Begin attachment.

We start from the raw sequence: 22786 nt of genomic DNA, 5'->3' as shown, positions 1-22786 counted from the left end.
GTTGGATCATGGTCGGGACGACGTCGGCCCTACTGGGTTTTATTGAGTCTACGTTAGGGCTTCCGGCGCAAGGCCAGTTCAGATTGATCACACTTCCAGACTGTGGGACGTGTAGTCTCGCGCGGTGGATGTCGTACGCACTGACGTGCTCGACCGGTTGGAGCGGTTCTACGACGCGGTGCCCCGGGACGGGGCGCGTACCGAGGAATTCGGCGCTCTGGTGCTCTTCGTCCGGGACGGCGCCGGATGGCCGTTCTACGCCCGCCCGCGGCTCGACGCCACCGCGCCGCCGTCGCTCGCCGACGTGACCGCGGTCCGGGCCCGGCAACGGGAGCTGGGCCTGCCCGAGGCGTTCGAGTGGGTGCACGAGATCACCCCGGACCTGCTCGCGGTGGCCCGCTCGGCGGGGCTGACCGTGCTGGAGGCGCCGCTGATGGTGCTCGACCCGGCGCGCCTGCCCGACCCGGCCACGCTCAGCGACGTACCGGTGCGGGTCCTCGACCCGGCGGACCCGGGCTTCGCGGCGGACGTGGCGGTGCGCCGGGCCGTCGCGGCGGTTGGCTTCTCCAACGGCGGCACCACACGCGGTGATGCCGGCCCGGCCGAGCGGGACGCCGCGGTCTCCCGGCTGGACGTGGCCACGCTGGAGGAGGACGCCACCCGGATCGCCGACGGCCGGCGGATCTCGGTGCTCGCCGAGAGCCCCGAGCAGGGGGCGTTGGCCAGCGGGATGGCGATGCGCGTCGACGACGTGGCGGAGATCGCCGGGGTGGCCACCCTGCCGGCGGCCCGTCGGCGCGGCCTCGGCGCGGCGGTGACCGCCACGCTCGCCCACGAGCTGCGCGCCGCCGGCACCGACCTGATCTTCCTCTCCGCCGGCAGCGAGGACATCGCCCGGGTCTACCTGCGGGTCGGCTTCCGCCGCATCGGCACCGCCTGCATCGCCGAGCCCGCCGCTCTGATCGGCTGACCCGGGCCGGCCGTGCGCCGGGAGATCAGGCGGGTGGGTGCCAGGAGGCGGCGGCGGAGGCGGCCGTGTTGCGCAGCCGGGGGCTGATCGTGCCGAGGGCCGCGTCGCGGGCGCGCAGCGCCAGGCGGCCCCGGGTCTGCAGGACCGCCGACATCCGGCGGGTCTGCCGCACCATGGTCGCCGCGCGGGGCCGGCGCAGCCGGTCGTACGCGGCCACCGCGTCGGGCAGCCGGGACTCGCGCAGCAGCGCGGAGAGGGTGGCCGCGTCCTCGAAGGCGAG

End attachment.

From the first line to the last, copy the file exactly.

We start from the raw sequence: 22786 nt of genomic DNA, 5'->3' as shown, positions 1-22786 counted from the left end.
GTTGGATCATGGTCGGGACGACGTCGGCCCTACTGGGTTTTATTGAGTCTACGTTAGGGCTTCCGGCGCAAGGCCAGTTCAGATTGATCACACTTCCAGACTGTGGGACGTGTAGTCTCGCGCGGTGGATGTCGTACGCACTGACGTGCTCGACCGGTTGGAGCGGTTCTACGACGCGGTGCCCCGGGACGGGGCGCGTACCGAGGAATTCGGCGCTCTGGTGCTCTTCGTCCGGGACGGCGCCGGATGGCCGTTCTACGCCCGCCCGCGGCTCGACGCCACCGCGCCGCCGTCGCTCGCCGACGTGACCGCGGTCCGGGCCCGGCAACGGGAGCTGGGCCTGCCCGAGGCGTTCGAGTGGGTGCACGAGATCACCCCGGACCTGCTCGCGGTGGCCCGCTCGGCGGGGCTGACCGTGCTGGAGGCGCCGCTGATGGTGCTCGACCCGGCGCGCCTGCCCGACCCGGCCACGCTCAGCGACGTACCGGTGCGGGTCCTCGACCCGGCGGACCCGGGCTTCGCGGCGGACGTGGCGGTGCGCCGGGCCGTCGCGGCGGTTGGCTTCTCCAACGGCGGCACCACACGCGGTGATGCCGGCCCGGCCGAGCGGGACGCCGCGGTCTCCCGGCTGGACGTGGCCACGCTGGAGGAGGACGCCACCCGGATCGCCGACGGCCGGCGGATCTCGGTGCTCGCCGAGAGCCCCGAGCAGGGGGCGTTGGCCAGCGGGATGGCGATGCGCGTCGACGACGTGGCGGAGATCGCCGGGGTGGCCACCCTGCCGGCGGCCCGTCGGCGCGGCCTCGGCGCGGCGGTGACCGCCACGCTCGCCCACGAGCTGCGCGCCGCCGGCACCGACCTGATCTTCCTCTCCGCCGGCAGCGAGGACATCGCCCGGGTCTACCTGCGGGTCGGCTTCCGCCGCATCGGCACCGCCTGCATCGCCGAGCCCGCCGCTCTGATCGGCTGACCCGGGCCGGCCGTGCGCCGGGAGATCAGGCGGGTGGGTGCCAGGAGGCGGCGGCGGAGGCGGCCGTGTTGCGCAGCCGGGGGCTGATCGTGCCGAGGGCCGCGTCGCGGGCGCGCAGCGCCAGGCGGCCCCGGGTCTGCAGGACCGCCGACATCCGGCGGGTCTGCCGCACCATGGTCGCCGCGCGGGGCCGGCGCAGCCGGTCGTACGCGGCCACCGCGTCGGGCAGCCGGGACTCGCGCAGCAGCGCGGAGAGGGTGGCCGCGTCCTCGAAGGCGAG